Drowning remains the leading cause of death in children
New recommendations from the American Academy of Pediatrics are highlighting the importance of water safety and drowning prevention. The AAP has released updated advice and suggestions for parents of small children.
Starting swimming lessons around one year of age can reduce a child’s risk of drowning, the AAP says. Safety experts say the lessons need to focus on teaching children basic water skills and water safety. The recommendations also say that all children should learn how to swim and children and teens need to wear life jackets when they’re near bodies of water.
Drowning is one of the leading causes of death in children — nearly 1,000 deaths in the U.S. each year are caused by drowning. It only takes seconds for it to happen to a child, and it often occurs in just seconds, before adults even realize it’s happening.
The new recommendations have been updated in hopes to educate parents and help prevent swimming-related accidents, injuries, and deaths.
“When a child is in and around water, we need constant attentive supervision, touch supervision, which means they are within an arm’s length of that child when they are in the water,” Dr. Sarah Denny, an emergency physician at Nationwide Children’s Hospital in Columbus, Ohio and an author of the AAP report, tells CBS News.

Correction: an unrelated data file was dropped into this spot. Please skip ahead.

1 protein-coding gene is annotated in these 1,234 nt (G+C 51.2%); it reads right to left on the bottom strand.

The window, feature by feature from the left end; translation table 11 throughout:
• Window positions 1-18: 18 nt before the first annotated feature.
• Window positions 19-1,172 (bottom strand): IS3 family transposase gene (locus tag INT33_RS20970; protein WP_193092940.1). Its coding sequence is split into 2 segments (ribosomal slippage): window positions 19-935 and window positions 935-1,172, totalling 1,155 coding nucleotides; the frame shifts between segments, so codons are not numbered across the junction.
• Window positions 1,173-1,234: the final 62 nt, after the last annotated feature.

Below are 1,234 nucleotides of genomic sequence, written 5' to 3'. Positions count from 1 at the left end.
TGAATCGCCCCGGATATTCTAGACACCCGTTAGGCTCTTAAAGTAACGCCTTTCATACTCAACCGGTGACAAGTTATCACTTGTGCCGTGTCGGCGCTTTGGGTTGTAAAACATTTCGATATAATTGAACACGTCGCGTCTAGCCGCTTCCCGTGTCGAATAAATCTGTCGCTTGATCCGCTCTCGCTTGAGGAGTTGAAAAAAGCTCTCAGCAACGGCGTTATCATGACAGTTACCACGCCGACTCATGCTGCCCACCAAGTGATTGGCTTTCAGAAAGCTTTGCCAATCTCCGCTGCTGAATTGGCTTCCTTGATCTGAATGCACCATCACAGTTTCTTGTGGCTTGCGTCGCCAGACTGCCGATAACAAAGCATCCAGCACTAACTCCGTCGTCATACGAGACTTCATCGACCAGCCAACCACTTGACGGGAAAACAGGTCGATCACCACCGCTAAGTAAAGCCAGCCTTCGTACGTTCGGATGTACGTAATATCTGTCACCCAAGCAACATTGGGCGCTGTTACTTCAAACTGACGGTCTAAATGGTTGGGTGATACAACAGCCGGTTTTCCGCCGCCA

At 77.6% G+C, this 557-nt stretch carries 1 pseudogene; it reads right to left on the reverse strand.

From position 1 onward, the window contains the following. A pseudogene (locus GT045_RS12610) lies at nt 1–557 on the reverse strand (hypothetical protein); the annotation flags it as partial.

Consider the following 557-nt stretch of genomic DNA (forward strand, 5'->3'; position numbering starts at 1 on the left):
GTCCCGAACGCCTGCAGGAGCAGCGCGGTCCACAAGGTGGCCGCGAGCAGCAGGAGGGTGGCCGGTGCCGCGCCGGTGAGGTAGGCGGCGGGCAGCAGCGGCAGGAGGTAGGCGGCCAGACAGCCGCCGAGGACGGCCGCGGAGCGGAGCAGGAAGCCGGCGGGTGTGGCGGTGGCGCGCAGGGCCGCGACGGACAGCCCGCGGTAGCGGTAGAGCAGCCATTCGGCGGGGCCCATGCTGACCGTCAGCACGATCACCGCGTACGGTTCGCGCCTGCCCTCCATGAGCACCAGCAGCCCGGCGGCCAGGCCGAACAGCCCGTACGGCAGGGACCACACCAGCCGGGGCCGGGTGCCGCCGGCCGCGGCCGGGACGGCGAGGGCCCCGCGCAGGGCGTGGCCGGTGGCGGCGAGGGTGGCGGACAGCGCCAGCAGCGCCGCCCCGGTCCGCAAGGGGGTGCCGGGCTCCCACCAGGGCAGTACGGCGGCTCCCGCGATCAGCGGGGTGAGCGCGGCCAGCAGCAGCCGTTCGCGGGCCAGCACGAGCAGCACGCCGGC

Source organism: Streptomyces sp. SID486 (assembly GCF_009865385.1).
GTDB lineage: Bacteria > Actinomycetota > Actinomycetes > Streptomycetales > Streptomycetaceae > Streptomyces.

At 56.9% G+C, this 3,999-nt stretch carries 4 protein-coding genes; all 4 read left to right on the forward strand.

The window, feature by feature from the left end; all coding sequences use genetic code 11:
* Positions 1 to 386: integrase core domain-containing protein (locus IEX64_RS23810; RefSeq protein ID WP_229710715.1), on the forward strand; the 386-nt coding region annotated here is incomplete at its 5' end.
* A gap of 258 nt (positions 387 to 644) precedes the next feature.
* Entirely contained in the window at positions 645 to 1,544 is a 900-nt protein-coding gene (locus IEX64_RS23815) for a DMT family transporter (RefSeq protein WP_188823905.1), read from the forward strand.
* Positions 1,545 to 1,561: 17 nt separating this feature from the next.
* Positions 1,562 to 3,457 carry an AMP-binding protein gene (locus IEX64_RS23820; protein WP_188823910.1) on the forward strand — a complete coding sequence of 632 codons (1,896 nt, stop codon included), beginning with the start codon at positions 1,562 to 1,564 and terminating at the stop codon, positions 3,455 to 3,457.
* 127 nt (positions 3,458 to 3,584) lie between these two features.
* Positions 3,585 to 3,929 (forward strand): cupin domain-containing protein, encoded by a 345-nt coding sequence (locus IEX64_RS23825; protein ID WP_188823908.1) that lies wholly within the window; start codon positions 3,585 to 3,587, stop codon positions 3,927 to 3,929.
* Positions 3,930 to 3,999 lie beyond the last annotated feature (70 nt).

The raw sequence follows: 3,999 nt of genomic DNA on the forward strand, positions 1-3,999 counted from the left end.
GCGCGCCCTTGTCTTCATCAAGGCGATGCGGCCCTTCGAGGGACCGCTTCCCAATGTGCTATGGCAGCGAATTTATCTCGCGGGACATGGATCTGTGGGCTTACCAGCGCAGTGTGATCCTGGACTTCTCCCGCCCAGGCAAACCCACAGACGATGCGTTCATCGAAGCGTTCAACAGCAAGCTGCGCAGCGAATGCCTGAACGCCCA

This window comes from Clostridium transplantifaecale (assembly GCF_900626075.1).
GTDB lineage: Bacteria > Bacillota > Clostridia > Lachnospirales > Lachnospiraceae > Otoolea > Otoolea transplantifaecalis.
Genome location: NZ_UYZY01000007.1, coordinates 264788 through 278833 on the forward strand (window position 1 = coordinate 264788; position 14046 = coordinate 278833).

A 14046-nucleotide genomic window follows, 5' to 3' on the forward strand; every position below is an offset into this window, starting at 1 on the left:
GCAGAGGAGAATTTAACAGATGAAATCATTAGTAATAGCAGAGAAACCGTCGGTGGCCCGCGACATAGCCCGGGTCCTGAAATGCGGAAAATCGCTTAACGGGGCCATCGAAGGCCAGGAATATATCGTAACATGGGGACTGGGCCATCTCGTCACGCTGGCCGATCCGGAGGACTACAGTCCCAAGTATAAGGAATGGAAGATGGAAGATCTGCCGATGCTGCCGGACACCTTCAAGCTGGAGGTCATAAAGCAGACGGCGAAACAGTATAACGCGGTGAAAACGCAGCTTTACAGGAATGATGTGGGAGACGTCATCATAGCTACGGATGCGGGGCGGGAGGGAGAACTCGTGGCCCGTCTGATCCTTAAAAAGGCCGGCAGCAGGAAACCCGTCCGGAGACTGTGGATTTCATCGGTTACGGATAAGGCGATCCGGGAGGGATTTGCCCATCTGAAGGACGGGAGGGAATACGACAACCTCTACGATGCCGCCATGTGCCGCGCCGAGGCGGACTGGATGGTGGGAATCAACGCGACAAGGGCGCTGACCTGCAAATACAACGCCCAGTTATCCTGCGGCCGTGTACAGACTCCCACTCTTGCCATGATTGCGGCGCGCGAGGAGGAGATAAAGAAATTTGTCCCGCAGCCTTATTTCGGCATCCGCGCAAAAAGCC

According to the report, in 2017, an estimated 8700 children younger than 20 years visited a hospital emergency department for a drowning event, and 25% of those children were hospitalized or transferred for further care. Little ones between the ages of 0-4 are at the highest risk for drowning-related accidents because of the lack of barriers to prevent unanticipated, unsupervised access to water. This isn’t just limited to swimming pools — it also includes hot tubs, bathtubs, natural bodies of water, or standing water in homes (buckets and toilets).
“When kids are not expected to be in the water that’s when we need those barriers. That’s the four-sided isolation fencing that separates the pool from the rest of the house and the yard,” Denny says.
The American Academy of Pediatrics also emphasizes that swimming is a family activity so parents should also know how to swim. Other tips from the AAP to prevent drowning include:
- Parents should never leave children alone or in the care of another child while in or near bathtubs, pools, spas, or other open water.
- Adults should empty water from buckets and other containers immediately after use — even a small amount of water can be hazardous for a young child.
- Never leave young children alone in the bathroom. Toilet locks can prevent drowning of toddlers.
- Even with older children and better swimmers, the supervising adult should focus on the child and not get distracted with other activities.
With summer quickly approaching, it’s important to take these recommendations seriously to help prevent any water-related accidents or injuries.
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